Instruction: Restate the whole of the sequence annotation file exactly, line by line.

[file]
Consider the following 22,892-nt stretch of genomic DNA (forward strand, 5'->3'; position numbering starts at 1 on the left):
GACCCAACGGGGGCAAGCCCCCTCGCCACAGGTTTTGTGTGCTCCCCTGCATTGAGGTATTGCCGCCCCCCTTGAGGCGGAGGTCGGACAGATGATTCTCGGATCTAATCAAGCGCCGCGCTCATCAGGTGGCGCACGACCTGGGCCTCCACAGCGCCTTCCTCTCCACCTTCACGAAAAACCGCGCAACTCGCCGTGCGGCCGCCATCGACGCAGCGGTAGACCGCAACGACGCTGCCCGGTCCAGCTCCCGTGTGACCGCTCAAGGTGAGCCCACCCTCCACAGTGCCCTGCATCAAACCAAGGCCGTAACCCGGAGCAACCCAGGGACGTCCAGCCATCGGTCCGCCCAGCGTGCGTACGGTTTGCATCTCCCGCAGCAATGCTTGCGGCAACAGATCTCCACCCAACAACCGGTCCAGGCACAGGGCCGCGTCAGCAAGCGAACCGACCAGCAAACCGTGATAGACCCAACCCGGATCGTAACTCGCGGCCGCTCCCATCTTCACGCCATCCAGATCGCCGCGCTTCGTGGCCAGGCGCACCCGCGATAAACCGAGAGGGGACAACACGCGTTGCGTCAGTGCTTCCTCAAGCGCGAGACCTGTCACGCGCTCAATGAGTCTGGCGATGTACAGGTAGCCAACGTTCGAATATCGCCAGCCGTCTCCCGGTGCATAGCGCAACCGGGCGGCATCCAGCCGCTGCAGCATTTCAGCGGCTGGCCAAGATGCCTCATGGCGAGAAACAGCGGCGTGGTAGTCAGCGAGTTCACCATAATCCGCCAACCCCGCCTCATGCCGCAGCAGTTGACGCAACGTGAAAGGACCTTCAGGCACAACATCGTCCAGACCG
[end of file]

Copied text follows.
Consider the following 22,892-nt stretch of genomic DNA (forward strand, 5'->3'; position numbering starts at 1 on the left):
GACCCAACGGGGGCAAGCCCCCTCGCCACAGGTTTTGTGTGCTCCCCTGCATTGAGGTATTGCCGCCCCCCTTGAGGCGGAGGTCGGACAGATGATTCTCGGATCTAATCAAGCGCCGCGCTCATCAGGTGGCGCACGACCTGGGCCTCCACAGCGCCTTCCTCTCCACCTTCACGAAAAACCGCGCAACTCGCCGTGCGGCCGCCATCGACGCAGCGGTAGACCGCAACGACGCTGCCCGGTCCAGCTCCCGTGTGACCGCTCAAGGTGAGCCCACCCTCCACAGTGCCCTGCATCAAACCAAGGCCGTAACCCGGAGCAACCCAGGGACGTCCAGCCATCGGTCCGCCCAGCGTGCGTACGGTTTGCATCTCCCGCAGCAATGCTTGCGGCAACAGATCTCCACCCAACAACCGGTCCAGGCACAGGGCCGCGTCAGCAAGCGAACCGACCAGCAAACCGTGATAGACCCAACCCGGATCGTAACTCGCGGCCGCTCCCATCTTCACGCCATCCAGATCGCCGCGCTTCGTGGCCAGGCGCACCCGCGATAAACCGAGAGGGGACAACACGCGTTGCGTCAGTGCTTCCTCAAGCGCGAGACCTGTCACGCGCTCAATGAGTCTGGCGATGTACAGGTAGCCAACGTTCGAATATCGCCAGCCGTCTCCCGGTGCATAGCGCAACCGGGCGGCATCCAGCCGCTGCAGCATTTCAGCGGCTGGCCAAGATGCCTCATGGCGAGAAACAGCGGCGTGGTAGTCAGCGAGTTCACCATAATCCGCCAACCCCGCCTCATGCCGCAGCAGTTGACGCAACGTGAAAGGACCTTCAGGCACAACATCGTCCAGACCG